Digging deeper

Lillian
Lillian Simmons
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Published on October 24, 2012

The archaeology team in Cupids has uncovered two defensive stonewalls that extend across the north end of what was John Guy’s plantation. It’s possible the two make up the inner and outer facings of a nine-foot thick wall. — Photo by Lillian Simmons/Special to The Telegram

Published on October 24, 2012

The Spracklin house, restored to its original form, is the first thing to greet visitors to Cupids Cove Plantation. — Photo by Lillian Simmons/Special to The Telegram

Published on October 24, 2012

The Spracklin house, restored to its original form, is the first thing to greet visitors to Cupids Cove Plantation. — Photo by Lillian Simmons/Special to The Telegram

Published on October 24, 2012

The Spracklin house, restored to its original form, is the first thing to greet visitors to Cupids Cove Plantation. — Photo by Lillian Simmons/Special to The Telegram

Published on October 24, 2012

One of the sawpits at the Cupids plantation was located close to the salt water, and another by the lake behind this hill where a fort was situated. — Photo by Lillian Simmons/Special to The Telegram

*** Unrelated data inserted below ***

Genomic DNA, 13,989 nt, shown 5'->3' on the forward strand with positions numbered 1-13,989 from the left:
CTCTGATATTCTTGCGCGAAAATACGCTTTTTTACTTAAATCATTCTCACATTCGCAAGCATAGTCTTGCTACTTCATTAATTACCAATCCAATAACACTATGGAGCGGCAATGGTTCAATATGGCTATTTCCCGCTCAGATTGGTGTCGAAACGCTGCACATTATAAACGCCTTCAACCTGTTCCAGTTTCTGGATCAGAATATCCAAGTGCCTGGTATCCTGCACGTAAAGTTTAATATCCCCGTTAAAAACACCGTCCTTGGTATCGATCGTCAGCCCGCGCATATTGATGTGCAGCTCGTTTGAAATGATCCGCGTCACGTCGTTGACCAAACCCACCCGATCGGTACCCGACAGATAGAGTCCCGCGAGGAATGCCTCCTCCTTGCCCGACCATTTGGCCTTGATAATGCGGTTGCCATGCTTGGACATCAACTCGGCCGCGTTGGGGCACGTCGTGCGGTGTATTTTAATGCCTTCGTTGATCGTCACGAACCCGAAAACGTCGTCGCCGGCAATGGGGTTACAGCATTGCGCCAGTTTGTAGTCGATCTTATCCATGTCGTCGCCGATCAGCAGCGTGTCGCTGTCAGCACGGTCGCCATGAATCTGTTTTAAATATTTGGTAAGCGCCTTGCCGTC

Published on October 24, 2012

Archeologist Bill Gilbert is wondering if the lower house at Cupids Plantation mentioned in 17th century documents might be located here. Test pits dug in July turned up a piece of Verwood earthenware from Dorset (left) and a piece of Totnes earthenware from Devon (right); an Iberian (Portuguese or Spanish) pipe stem; and a piece of burnt tin glaze. — Photo by Lillian Simmons/Special to The Telegram

Published on October 24, 2012

— Photo by Lillian Simmons/Special to The Telegram

Published on October 24, 2012

— Photo by Lillian Simmons/Special to The Telegram

Published on October 24, 2012

Alison Mercer, Judy Keating, Patricia Elford and Natasha Sparkes continue work on the cemetery. So far 10 graves have been found in this cemetery, which may be the resting place of colonists at the 17th century plantation.— Photo by Lillian Simmons/Special to The Telegram

Published on October 24, 2012

Aside from interpreting the building, the volumetric reconstruction of the dwelling house and storehouse also protects the ruins underneath. Before building these accommodations, John Guy and his men used a temporary shelter nearby that first fall of 1610. The archaeology crew found the pit house in 2002. “They might have improvised the roof with a sail,” Archeologist Bill Gilbert says. In 1611 Guy mentions he built a ‘far greater house.’ So there’s a possibility another, larger house existed somewhere on the site. — Photo by Lillian Simmons/Special to The Telegram

Published on October 24, 2012

Aside from interpreting the building, the volumetric reconstruction of the dwelling house and storehouse also protects the ruins underneath. Before building these accommodations, John Guy and his men used a temporary shelter nearby that first fall of 1610. The archaeology crew found the pit house in 2002. “They might have improvised the roof with a sail,” Archeologist Bill Gilbert says. In 1611 Guy mentions he built a ‘far greater house.’ So there’s a possibility another, larger house existed somewhere on the site. — Photo by Lillian Simmons/Special to The Telegram